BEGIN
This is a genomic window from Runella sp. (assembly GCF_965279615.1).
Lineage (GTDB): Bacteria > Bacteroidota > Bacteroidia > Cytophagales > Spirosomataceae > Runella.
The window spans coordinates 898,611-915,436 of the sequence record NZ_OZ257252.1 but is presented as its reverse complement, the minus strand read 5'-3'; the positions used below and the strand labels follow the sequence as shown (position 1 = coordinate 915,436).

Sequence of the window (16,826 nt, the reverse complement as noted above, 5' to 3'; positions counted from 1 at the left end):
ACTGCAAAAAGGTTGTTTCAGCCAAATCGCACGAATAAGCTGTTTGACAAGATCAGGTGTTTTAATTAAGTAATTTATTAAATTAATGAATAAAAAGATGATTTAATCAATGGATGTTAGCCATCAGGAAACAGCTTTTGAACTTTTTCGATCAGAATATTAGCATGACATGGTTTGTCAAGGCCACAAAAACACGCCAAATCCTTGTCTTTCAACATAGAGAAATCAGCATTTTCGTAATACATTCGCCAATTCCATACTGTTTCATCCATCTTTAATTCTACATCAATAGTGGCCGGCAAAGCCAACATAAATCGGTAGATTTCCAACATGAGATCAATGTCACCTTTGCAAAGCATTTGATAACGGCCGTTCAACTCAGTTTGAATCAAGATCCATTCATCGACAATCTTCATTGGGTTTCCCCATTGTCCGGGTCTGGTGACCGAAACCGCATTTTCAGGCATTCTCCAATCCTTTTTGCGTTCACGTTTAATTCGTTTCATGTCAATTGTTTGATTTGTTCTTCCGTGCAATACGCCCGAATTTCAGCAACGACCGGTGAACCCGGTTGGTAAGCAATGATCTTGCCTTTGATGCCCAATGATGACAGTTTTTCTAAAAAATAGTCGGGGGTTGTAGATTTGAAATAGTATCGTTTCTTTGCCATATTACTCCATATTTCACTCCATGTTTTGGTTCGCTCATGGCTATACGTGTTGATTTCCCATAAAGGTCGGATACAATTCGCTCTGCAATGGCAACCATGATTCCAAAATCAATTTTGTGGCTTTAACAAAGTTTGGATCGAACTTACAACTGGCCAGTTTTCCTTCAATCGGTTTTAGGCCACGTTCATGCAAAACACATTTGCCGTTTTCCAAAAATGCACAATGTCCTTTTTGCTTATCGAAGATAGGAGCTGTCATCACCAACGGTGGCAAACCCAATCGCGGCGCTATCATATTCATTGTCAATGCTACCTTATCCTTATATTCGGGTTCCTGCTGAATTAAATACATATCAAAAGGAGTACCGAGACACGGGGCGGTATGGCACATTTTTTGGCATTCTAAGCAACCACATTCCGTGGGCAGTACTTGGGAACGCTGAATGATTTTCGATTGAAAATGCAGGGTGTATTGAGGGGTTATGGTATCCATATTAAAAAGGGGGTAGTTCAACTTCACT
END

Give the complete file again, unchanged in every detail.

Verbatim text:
This is a genomic window from Runella sp. (assembly GCF_965279615.1).
Lineage (GTDB): Bacteria > Bacteroidota > Bacteroidia > Cytophagales > Spirosomataceae > Runella.
The window spans coordinates 898,611-915,436 of the sequence record NZ_OZ257252.1 but is presented as its reverse complement, the minus strand read 5'-3'; the positions used below and the strand labels follow the sequence as shown (position 1 = coordinate 915,436).

Sequence of the window (16,826 nt, the reverse complement as noted above, 5' to 3'; positions counted from 1 at the left end):
ACTGCAAAAAGGTTGTTTCAGCCAAATCGCACGAATAAGCTGTTTGACAAGATCAGGTGTTTTAATTAAGTAATTTATTAAATTAATGAATAAAAAGATGATTTAATCAATGGATGTTAGCCATCAGGAAACAGCTTTTGAACTTTTTCGATCAGAATATTAGCATGACATGGTTTGTCAAGGCCACAAAAACACGCCAAATCCTTGTCTTTCAACATAGAGAAATCAGCATTTTCGTAATACATTCGCCAATTCCATACTGTTTCATCCATCTTTAATTCTACATCAATAGTGGCCGGCAAAGCCAACATAAATCGGTAGATTTCCAACATGAGATCAATGTCACCTTTGCAAAGCATTTGATAACGGCCGTTCAACTCAGTTTGAATCAAGATCCATTCATCGACAATCTTCATTGGGTTTCCCCATTGTCCGGGTCTGGTGACCGAAACCGCATTTTCAGGCATTCTCCAATCCTTTTTGCGTTCACGTTTAATTCGTTTCATGTCAATTGTTTGATTTGTTCTTCCGTGCAATACGCCCGAATTTCAGCAACGACCGGTGAACCCGGTTGGTAAGCAATGATCTTGCCTTTGATGCCCAATGATGACAGTTTTTCTAAAAAATAGTCGGGGGTTGTAGATTTGAAATAGTATCGTTTCTTTGCCATATTACTCCATATTTCACTCCATGTTTTGGTTCGCTCATGGCTATACGTGTTGATTTCCCATAAAGGTCGGATACAATTCGCTCTGCAATGGCAACCATGATTCCAAAATCAATTTTGTGGCTTTAACAAAGTTTGGATCGAACTTACAACTGGCCAGTTTTCCTTCAATCGGTTTTAGGCCACGTTCATGCAAAACACATTTGCCGTTTTCCAAAAATGCACAATGTCCTTTTTGCTTATCGAAGATAGGAGCTGTCATCACCAACGGTGGCAAACCCAATCGCGGCGCTATCATATTCATTGTCAATGCTACCTTATCCTTATATTCGGGTTCCTGCTGAATTAAATACATATCAAAAGGAGTACCGAGACACGGGGCGGTATGGCACATTTTTTGGCATTCTAAGCAACCACATTCCGTGGGCAGTACTTGGGAACGCTGAATGATTTTCGATTGAAAATGCAGGGTGTATTGAGGGGTTATGGTATCCATATTAAAAAGGGGGTAGTTCAACTTCACT